According to the report the leading 15 European banks converted collective losses of €25bn into profits of €43bn in 2009 - but while investment banking revenues performed beyond expectations, the retail sector remained very challenging, with total loan impairment charges hitting some €110bn and the rate of impairment up across the board. Although economic conditions have improved in 2010, KPMG still sees it as a challenging market for banks.
KPMG's study analyses the annual reports of the leading 15 European banks, and considers a range of areas from performance to capital to governance.
Ilya Kotlov, Head of Internal Audit, Risk and Compliance services KPMG in Russia and CIS says: "Last year the global market was heavily influenced by unprecedented levels of government intervention. This created an environment in which banks were able to generate better than expected results. Their concern now will be to repeat the feat in 2010 as governments withdraw their support. It is by no means certain that they will be able to do so. Investment banking returns will be harder to achieve this year given the lower levels of cheap liquidity available, and margins in the retail sector remain thin with a continued threat of a 'double dip'. Banks remain cautious. Balance sheet management continues to be a top priority in an uncertain and rapidly changing regulatory landscape."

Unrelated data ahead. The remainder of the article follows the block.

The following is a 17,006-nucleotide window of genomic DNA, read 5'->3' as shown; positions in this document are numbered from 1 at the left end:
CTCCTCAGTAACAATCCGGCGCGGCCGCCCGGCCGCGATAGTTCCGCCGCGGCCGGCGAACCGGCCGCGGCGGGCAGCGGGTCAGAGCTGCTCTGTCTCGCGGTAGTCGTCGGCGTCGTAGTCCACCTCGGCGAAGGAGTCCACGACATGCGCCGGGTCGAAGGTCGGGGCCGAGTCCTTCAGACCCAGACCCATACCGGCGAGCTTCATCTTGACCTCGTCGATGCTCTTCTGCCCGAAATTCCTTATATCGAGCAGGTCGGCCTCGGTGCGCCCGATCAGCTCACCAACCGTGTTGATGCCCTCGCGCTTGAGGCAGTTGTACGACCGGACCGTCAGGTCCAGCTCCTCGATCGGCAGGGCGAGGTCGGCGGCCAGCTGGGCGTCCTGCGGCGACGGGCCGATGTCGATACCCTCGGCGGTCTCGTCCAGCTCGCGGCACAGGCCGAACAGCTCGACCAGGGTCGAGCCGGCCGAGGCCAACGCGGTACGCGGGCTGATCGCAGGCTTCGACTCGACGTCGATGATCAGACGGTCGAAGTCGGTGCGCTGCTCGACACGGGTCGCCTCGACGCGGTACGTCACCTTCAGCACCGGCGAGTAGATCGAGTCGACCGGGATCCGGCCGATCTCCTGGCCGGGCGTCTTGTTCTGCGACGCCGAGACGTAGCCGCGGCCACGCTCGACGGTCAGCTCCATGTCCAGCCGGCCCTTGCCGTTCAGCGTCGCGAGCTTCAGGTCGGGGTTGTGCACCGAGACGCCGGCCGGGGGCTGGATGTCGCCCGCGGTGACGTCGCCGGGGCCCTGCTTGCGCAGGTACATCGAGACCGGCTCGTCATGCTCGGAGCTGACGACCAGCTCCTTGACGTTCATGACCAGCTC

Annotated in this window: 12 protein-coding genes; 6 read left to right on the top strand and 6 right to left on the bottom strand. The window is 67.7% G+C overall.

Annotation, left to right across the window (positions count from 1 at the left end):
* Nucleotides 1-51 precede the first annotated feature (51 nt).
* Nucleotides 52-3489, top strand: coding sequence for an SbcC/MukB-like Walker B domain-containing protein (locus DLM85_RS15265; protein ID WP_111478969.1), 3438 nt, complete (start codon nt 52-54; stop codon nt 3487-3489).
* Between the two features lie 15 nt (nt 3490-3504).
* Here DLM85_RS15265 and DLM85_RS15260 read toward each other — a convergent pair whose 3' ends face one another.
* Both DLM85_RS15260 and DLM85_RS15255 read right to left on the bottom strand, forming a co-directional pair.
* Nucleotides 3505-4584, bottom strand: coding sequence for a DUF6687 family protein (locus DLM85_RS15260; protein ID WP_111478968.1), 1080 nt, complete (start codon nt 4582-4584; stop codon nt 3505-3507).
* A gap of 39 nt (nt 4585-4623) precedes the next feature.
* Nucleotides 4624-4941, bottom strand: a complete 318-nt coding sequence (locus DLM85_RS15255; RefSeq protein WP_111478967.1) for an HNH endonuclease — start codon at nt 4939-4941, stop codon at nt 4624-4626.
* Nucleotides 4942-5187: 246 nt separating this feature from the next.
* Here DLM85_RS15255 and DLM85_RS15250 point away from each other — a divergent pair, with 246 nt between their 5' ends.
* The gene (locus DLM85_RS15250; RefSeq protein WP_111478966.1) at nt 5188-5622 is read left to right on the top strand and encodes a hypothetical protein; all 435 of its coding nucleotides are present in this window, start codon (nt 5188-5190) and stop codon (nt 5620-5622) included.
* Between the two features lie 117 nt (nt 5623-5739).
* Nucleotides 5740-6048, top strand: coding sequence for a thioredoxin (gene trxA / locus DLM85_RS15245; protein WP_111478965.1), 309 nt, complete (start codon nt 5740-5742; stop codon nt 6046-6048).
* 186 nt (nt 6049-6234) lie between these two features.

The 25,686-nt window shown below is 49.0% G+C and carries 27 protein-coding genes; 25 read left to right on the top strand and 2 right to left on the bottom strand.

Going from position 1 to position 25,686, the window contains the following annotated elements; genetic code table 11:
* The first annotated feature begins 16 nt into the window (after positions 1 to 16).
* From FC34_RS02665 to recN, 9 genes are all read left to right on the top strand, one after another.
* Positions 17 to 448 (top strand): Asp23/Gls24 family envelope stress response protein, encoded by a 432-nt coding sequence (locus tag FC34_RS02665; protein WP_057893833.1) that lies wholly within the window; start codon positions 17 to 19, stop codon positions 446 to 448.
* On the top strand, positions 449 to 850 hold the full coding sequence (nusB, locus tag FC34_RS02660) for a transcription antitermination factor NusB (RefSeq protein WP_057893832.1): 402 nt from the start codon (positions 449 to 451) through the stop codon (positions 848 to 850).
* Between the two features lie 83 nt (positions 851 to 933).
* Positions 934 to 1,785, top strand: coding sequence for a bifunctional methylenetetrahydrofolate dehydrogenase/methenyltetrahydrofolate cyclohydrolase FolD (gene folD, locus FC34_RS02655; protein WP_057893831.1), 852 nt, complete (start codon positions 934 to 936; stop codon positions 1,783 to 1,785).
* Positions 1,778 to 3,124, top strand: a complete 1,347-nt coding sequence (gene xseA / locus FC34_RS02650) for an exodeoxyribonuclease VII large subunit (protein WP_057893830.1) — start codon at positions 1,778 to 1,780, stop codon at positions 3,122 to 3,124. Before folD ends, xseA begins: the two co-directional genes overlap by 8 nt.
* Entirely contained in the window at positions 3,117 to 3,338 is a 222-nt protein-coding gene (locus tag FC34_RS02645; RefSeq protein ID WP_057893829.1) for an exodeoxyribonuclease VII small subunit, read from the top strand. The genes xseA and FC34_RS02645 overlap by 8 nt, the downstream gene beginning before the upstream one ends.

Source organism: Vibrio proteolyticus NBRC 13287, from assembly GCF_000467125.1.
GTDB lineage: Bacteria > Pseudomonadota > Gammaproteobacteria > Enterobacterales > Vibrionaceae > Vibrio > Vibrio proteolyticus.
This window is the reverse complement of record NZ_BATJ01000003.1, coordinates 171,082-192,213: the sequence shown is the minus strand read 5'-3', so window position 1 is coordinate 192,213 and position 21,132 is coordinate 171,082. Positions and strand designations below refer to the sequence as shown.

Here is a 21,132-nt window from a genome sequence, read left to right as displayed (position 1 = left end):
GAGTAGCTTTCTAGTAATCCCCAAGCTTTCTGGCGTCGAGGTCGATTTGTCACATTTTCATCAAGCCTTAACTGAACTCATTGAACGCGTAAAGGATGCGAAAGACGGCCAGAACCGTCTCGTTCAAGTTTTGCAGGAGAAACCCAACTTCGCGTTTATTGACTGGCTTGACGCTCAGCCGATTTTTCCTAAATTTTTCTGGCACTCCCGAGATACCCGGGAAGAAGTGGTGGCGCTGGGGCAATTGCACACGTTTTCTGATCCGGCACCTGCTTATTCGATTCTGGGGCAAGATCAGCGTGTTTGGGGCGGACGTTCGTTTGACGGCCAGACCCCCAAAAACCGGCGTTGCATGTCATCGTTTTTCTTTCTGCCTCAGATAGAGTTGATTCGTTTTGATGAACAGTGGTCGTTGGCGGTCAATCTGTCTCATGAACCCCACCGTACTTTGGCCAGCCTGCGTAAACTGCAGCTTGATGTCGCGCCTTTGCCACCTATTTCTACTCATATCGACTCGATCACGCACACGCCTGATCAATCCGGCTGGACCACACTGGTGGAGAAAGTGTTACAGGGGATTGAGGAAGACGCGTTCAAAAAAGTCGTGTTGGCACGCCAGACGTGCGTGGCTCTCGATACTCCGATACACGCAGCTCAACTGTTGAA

KPMG's study finds that, despite what appeared to be a quiet transactions market, investment banking revenues nevertheless quadrupled in 2009, up to €95bn compared to just €25bn in 2008 - bringing in record investment banking returns for many.
The retail banking market continues to offer leaner pickings, but KPMG found a widespread belief in banks' annual reports that the significant impairment charges in 2009 will at least represent the peak.
Banks have transformed the quality of their capital, according to KPMG, with all 15 of the banks surveyed now having a core tier 1 ratio of at least 8% compared to only two banks in 2008. However, the longer term question is whether investor expectations can be maintained and whether the withdrawal of governmental stimulus and further regulation will see increasing capital requirements putting a squeeze on profitability.
The banks also have €90bn of deferred tax assets (broadly, losses held against tax liability) on their balance sheets, equating to some €300bn of probable future taxable profits that need to be generated to recover them. Against a backdrop of recent performance, the implication is that the sector expects a sustained improvement in profitability in the medium term.
IIgor Korotetskiy, Head of Corporate Governance and Sustainability KPMG in Russia and CIS says: "European banks are disclosing more information than ever before in their annual reports - the average length of which is now up from 325 to around 350 pages. The complexity of bank accounting is such that it can be difficult for any but the most seasoned analyst to fully assess a bank's financial position.
What is clear is that while profitability returned in 2009, tough market conditions combined with rising capital requirements and tightening regulation mean that 2010 will be a challenging year for European banks."
The full version of the report can be found here.